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February 23, 1946

Black Widow: America's Most Poisonous Spider

JAMA. 1946;130(8):544. doi:10.1001/jama.1946.02870080078031

This article is only available in the PDF format. Download the PDF to view the article, as well as its associated figures and tables.

Abstract

Most spiders are inoffensive and indeed useful creatures which contribute to the control of flies and other disease carrying insects and offer artistic and moral exemplars by their clever and indefatigable weaving. The particular species which forms the subject for this book, however, stands convicted by the evidence here marshaled against her as a vicious biter whose potent poison has brought suffering to thousands and death to hundreds of our fellow Americans.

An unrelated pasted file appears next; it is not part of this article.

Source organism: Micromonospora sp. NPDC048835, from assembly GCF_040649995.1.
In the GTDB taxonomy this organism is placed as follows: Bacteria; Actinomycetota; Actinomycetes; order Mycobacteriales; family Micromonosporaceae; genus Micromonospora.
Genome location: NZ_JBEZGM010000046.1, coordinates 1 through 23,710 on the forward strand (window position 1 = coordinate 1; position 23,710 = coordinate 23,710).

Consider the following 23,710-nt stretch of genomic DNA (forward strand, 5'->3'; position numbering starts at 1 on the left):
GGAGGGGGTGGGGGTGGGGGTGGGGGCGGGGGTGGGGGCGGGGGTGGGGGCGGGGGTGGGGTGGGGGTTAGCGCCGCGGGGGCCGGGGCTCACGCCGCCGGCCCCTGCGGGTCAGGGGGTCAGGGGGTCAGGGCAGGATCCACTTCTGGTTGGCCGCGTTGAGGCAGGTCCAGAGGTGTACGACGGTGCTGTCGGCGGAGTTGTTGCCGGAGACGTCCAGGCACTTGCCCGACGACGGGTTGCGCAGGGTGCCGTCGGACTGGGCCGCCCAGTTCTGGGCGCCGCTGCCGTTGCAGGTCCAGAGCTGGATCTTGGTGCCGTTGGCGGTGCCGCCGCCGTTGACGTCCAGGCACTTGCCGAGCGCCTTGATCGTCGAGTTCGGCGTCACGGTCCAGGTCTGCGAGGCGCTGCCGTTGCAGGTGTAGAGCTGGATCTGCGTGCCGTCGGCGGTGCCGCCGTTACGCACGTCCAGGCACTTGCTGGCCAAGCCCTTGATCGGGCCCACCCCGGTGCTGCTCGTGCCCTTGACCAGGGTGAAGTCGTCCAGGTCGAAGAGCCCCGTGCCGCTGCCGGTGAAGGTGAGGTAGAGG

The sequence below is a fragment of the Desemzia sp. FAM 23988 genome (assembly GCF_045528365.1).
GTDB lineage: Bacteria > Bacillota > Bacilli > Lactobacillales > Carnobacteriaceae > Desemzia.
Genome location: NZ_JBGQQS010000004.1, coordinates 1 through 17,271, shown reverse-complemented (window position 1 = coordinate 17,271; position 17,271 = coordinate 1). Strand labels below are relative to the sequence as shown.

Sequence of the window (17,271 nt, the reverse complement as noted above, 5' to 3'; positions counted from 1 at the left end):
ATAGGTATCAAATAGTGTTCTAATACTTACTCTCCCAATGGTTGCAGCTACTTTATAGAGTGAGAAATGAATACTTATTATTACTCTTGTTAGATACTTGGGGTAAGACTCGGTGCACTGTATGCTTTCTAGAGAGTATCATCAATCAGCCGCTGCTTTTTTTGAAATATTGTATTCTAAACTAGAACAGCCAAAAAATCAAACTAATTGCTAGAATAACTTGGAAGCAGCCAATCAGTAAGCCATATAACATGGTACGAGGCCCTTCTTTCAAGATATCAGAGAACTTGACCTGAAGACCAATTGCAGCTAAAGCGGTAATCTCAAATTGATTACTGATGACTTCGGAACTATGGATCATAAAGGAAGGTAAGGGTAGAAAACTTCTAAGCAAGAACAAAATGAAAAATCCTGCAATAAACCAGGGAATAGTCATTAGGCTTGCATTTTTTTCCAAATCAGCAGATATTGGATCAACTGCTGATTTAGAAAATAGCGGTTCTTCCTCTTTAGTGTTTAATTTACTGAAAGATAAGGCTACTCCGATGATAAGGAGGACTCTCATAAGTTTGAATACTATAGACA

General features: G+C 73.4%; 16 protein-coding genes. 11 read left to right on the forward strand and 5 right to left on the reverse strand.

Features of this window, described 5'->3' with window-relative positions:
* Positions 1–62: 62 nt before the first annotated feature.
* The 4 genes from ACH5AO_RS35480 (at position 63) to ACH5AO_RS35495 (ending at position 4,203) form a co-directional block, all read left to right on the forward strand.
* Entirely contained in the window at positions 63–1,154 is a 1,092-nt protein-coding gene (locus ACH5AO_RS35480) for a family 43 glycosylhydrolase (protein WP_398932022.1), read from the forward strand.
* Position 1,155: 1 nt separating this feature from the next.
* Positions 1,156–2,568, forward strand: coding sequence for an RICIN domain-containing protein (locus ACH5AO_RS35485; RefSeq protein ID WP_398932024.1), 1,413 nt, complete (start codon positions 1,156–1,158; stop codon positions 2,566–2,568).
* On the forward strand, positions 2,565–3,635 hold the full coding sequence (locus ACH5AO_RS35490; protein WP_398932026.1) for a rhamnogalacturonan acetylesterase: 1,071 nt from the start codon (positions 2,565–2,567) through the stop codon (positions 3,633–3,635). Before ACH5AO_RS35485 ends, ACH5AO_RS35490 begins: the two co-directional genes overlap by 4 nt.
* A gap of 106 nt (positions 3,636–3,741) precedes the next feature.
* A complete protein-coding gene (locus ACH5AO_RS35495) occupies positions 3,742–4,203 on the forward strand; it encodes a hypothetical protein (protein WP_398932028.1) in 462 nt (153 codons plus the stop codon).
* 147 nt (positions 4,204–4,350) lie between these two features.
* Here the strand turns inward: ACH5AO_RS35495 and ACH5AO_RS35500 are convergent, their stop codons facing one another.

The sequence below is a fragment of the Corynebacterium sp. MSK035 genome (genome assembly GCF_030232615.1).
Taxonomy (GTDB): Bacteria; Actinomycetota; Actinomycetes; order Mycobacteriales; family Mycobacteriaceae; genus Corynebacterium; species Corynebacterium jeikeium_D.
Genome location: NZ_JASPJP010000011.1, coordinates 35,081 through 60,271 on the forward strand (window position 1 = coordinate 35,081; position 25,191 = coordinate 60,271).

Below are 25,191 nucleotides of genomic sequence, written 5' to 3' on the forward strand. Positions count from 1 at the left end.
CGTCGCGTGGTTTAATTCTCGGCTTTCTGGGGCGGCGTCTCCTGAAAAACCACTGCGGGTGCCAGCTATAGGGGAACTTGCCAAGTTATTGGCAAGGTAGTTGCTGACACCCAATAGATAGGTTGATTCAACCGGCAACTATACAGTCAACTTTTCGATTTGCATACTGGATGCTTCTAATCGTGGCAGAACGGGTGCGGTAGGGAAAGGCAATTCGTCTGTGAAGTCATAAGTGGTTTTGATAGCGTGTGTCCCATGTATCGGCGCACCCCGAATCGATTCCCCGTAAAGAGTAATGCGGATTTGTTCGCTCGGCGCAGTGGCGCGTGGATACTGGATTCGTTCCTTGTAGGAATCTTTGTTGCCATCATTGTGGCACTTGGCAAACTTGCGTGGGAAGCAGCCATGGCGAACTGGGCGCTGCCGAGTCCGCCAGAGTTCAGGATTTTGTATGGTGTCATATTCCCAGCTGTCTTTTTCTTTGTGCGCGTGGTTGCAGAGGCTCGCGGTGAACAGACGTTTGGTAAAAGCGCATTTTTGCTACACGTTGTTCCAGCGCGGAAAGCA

The book opens with a review of the popular folk lore and literary references to spiders, an account of the "tarantula" and other reputedly dangerous spiders, leading to the conclusion that "the most universally distributed `dangerous' spiders are those of the genus Latrodectus, and it is they, more than all others, which are responsible for serious cases of spider bite."

The black widow spider has been observed in each of the forty-eight states, and similar species are found

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